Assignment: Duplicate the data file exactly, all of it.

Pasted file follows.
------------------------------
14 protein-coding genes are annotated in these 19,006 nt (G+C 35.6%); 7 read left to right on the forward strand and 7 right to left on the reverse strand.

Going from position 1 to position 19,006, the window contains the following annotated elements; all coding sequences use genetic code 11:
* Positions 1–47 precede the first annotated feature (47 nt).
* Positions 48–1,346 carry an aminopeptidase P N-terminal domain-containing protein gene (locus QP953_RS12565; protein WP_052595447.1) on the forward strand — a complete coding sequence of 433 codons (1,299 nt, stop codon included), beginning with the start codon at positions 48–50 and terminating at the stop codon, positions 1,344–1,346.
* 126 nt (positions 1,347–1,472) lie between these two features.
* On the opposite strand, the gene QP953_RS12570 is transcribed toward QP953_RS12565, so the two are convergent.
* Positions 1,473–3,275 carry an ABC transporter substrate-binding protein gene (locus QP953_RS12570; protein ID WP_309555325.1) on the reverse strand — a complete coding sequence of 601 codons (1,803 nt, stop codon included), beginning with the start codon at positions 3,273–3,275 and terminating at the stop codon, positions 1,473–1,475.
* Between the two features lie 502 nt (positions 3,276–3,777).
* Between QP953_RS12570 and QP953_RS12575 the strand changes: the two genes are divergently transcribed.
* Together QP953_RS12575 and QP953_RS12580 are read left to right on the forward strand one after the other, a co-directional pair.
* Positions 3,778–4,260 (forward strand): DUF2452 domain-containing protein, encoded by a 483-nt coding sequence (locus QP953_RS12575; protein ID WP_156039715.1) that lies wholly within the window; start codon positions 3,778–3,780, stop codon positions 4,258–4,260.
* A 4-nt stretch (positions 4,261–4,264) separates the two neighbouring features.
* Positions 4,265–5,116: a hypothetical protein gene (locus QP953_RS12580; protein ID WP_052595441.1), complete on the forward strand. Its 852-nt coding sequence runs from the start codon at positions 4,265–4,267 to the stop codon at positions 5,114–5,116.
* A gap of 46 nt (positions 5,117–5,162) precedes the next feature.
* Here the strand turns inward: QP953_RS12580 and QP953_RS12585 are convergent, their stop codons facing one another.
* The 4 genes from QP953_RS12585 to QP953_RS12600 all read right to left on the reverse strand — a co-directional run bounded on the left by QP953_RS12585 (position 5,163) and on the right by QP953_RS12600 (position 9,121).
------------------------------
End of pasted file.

14 protein-coding genes are annotated in these 19,006 nt (G+C 35.6%); 7 read left to right on the forward strand and 7 right to left on the reverse strand.

Going from position 1 to position 19,006, the window contains the following annotated elements; all coding sequences use genetic code 11:
* Positions 1–47 precede the first annotated feature (47 nt).
* Positions 48–1,346 carry an aminopeptidase P N-terminal domain-containing protein gene (locus QP953_RS12565; protein WP_052595447.1) on the forward strand — a complete coding sequence of 433 codons (1,299 nt, stop codon included), beginning with the start codon at positions 48–50 and terminating at the stop codon, positions 1,344–1,346.
* 126 nt (positions 1,347–1,472) lie between these two features.
* On the opposite strand, the gene QP953_RS12570 is transcribed toward QP953_RS12565, so the two are convergent.
* Positions 1,473–3,275 carry an ABC transporter substrate-binding protein gene (locus QP953_RS12570; protein ID WP_309555325.1) on the reverse strand — a complete coding sequence of 601 codons (1,803 nt, stop codon included), beginning with the start codon at positions 3,273–3,275 and terminating at the stop codon, positions 1,473–1,475.
* Between the two features lie 502 nt (positions 3,276–3,777).
* Between QP953_RS12570 and QP953_RS12575 the strand changes: the two genes are divergently transcribed.
* Together QP953_RS12575 and QP953_RS12580 are read left to right on the forward strand one after the other, a co-directional pair.
* Positions 3,778–4,260 (forward strand): DUF2452 domain-containing protein, encoded by a 483-nt coding sequence (locus QP953_RS12575; protein ID WP_156039715.1) that lies wholly within the window; start codon positions 3,778–3,780, stop codon positions 4,258–4,260.
* A 4-nt stretch (positions 4,261–4,264) separates the two neighbouring features.
* Positions 4,265–5,116: a hypothetical protein gene (locus QP953_RS12580; protein ID WP_052595441.1), complete on the forward strand. Its 852-nt coding sequence runs from the start codon at positions 4,265–4,267 to the stop codon at positions 5,114–5,116.
* A gap of 46 nt (positions 5,117–5,162) precedes the next feature.
* Here the strand turns inward: QP953_RS12580 and QP953_RS12585 are convergent, their stop codons facing one another.
* The 4 genes from QP953_RS12585 to QP953_RS12600 all read right to left on the reverse strand — a co-directional run bounded on the left by QP953_RS12585 (position 5,163) and on the right by QP953_RS12600 (position 9,121).